Genetic predisposition mouse models have been developed in accordance with characteristic gene losses typically seen in human MM; primarily in the NF2, BAP1 and CDKN2a/ARF gene loci. Such models have been established by genetically modifying them so that they no longer express these genes, either individually or in combination, commonly referred to as gene ‘knockout’ models. Although mutations of the p53 tumour suppressor gene have only been reported in a few cases of MM and is not believed to play a role in driving MM tumour development, p53-deficient mice have been developed and have exhibited a higher incidence and more rapid tumour progression than wild type mice; particularly following asbestos exposure in the peritoneum (4244). An alternative model, a heterozygous Nf2 mouse, was first reported by Altomare et al. Upon repeated exposure of the heterozygous Nf2 mice to asbestos, they found that these mice were notably more susceptible to MM development compared to their homozygous Nf2 counterparts, with a reported incidence of 85% and 59%, respectively (44). Furthermore, the molecular features of the tumours were found to resemble that of human MM tumours, including activation of Akt; homozygous deletion of tumour suppressor genes p16 (Ink4A), p14 (ARF)/p19(Arf), and p15(Ink4B); and loss of the Nf2 protein, Merlin (44). Other researchers have induced heterozygous BAP1 mutations in mice in order to investigate the incidence of MM in humans carrying BAP1 germline mutations, even with no known history of exposure to asbestos, as was the case for four members of a European family (45). Overall, the mutant BAP1 mice exhibited increased susceptibility to MM following peritoneal injection of asbestos, as well as some without injection, with incidence of MM being double and median survival shorter for the BAP1 mutant mice compared to the wild type controls (46). Thus, this model effectively demonstrated BAP1 loss to be a key genetic driver of MM development, as well as being translatable to the BAP1-impaired human MM cases. Whilst these genetically modified mouse models have facilitated our growing knowledge of MM pathogenesis and associated molecular biology, unfortunately the p53, Nf2 and Bap1 heterozygous knockout mice have a high tendency to frequently develop spontaneous tumours, such as lymphomas, sarcomas and adenocarcinomas. Hence, these models have been deemed unsuitable for pharmacological studies (i.e. novel drug testing) of MM (35). To overcome this problem, Robinson et al. established a transgenic mouse model; a model highly susceptible to MM tumour development, but with a low associated incidence of other tumour types; the MexTAg mouse (47).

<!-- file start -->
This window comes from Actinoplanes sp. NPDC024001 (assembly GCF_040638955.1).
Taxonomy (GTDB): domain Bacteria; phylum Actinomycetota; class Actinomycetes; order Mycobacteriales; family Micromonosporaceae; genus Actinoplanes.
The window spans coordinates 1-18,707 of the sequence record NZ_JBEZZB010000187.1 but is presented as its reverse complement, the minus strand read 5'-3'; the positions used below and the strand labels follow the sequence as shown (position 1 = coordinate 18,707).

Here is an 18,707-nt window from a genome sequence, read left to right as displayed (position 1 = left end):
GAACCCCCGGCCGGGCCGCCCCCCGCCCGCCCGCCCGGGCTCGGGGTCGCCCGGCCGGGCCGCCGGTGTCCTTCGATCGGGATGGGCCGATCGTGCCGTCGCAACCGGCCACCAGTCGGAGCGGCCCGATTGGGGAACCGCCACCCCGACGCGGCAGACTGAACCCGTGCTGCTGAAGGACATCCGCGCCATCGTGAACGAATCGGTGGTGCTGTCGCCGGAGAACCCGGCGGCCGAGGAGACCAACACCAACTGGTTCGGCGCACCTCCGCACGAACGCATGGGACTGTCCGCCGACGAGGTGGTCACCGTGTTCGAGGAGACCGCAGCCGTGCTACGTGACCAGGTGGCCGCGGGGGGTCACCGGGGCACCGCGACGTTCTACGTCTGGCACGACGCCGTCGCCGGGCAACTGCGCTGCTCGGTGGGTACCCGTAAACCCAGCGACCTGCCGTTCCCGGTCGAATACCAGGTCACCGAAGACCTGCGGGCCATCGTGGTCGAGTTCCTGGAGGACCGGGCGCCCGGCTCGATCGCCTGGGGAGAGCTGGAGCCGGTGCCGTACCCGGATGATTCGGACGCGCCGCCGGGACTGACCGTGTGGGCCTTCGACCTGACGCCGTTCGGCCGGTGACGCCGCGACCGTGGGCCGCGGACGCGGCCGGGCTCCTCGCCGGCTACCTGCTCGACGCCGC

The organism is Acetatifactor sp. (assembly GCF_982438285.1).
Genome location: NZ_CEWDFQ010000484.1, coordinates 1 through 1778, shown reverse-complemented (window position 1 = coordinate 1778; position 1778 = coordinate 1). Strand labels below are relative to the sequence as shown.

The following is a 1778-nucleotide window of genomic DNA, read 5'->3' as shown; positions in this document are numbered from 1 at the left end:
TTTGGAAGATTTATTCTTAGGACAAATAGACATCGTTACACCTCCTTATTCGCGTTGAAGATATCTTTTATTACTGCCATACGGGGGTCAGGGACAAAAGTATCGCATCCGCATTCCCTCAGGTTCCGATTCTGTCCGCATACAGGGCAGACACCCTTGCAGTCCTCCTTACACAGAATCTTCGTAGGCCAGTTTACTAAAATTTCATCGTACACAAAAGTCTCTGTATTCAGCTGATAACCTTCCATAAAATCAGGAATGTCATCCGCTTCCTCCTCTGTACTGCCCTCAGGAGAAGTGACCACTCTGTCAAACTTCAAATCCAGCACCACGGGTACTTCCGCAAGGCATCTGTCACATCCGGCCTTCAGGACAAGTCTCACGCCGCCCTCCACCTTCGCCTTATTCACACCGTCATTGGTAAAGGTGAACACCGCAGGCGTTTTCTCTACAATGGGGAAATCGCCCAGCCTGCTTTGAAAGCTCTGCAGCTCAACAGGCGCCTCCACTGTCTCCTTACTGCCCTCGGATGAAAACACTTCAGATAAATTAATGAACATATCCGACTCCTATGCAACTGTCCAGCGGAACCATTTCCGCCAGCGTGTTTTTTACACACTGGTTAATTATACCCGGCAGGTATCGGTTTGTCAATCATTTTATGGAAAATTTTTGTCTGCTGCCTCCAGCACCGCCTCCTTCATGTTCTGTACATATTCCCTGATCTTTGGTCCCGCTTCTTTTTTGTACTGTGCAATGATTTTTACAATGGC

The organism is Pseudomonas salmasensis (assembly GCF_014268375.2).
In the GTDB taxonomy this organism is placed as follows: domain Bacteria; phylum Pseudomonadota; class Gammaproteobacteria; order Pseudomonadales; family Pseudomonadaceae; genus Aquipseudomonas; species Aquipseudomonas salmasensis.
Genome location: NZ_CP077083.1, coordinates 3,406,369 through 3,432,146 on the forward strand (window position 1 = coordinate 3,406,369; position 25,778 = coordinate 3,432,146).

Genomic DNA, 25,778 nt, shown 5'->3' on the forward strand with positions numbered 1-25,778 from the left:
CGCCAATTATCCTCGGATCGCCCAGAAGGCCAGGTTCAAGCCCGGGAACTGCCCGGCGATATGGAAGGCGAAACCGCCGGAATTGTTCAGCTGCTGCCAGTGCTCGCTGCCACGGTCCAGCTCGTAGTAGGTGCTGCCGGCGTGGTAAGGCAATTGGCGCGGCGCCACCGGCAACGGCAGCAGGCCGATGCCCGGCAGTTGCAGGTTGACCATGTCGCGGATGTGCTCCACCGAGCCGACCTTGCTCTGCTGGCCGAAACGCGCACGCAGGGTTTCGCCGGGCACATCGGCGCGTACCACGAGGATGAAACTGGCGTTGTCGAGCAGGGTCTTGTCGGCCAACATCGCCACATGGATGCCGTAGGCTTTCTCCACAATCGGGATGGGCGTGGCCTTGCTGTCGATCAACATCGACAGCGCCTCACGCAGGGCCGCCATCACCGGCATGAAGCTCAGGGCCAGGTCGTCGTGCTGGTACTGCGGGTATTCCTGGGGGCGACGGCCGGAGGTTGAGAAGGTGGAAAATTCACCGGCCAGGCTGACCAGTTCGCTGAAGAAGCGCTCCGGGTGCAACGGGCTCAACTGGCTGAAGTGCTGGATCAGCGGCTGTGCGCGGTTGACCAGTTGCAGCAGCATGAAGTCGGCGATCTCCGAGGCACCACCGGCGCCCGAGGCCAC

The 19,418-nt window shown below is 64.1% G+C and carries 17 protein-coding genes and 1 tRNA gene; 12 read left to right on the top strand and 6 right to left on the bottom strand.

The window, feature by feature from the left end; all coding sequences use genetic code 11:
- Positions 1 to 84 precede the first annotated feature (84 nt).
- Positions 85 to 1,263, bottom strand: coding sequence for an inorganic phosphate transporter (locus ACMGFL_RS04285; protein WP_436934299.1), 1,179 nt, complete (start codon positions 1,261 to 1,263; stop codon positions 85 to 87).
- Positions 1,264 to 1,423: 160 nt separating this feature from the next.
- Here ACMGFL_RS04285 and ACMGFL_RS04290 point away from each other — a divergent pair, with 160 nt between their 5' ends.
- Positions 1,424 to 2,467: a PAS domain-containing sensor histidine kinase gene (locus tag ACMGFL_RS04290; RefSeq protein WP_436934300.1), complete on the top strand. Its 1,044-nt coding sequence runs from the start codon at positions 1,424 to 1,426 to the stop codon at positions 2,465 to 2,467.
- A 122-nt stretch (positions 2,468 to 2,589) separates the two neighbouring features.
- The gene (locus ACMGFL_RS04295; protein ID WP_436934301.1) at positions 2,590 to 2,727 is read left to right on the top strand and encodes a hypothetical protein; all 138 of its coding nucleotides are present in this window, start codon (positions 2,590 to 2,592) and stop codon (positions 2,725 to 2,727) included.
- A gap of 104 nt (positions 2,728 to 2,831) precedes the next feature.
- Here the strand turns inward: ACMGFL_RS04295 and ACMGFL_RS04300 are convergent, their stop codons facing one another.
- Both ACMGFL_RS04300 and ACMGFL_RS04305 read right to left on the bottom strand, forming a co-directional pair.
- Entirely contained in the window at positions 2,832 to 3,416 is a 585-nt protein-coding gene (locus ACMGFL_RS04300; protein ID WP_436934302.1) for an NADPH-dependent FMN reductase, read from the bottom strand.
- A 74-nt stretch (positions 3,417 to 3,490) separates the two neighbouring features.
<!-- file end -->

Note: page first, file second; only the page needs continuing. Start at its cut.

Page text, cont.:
Transgenic MexTAg Mouse Model

The MexTAg transgenic mouse model of MM was developed by Robinson et al. through the engineering of mesothelial cells to express the oncogenic SV40 virus large T antigen (SV40 Tag), and has been utilised to highlight co-carcinogenicity between asbestos and SV40 (48). Whilst SV40 alone does not induce MM development in this model, its oncogenic potential facilitates a guaranteed 100% incidence of disease, rapid, uniform and predictable disease development upon exposure to asbestos (9). The MexTAg mice develop MM tumours that exhibit similar disease pathology and treatment responses to human MM (47). Another notable advantage of the MexTAg mouse model is that it has a lower chance of developing unrelated tumours in comparison to wild-type mice or the heterozygous and conditional mesothelioma knockout mouse models (35). It has been proposed that the Tag transgene does not influence the overall molecular mechanism of MM development in this model. Rather it phenocopies p16 loss, which induces the characteristic accelerated disease progression in this model following asbestos exposure (49). Furthermore, it has been suggested that the MexTAg model is a functional equivalent to human MM being that it similarly exhibits a loss of tumour suppressor genes such as CDKN2A (P16INK4a/p14Arf), NF2, BAP1 and p53 (9). The suitability of the MexTAg mice for preclinical studies was assessed by Robinson et al., upon subjecting this mouse model to treatment with gemcitabine; a cytotoxic drug proven to exhibit some efficacy in human MM (47). The results of this study showed that the MexTAg mice treated with gemcitabine had a median survival of 48 weeks compared to 33 weeks for the untreated vehicle control. Given the strong concordance of MM response to gemcitabine of the MexTAg model to that of human MM, this study effectively demonstrated the translatability of the model to the clinical setting. It should be noted however, that most MM tumours that develop in this model are of the sarcomatoid type, which is different from the more common epithelioid type seen in humans (48). As with the orthotopic model, fluorescence-based small animal imaging techniques are required in order to monitor tumour growth in the MexTAg model.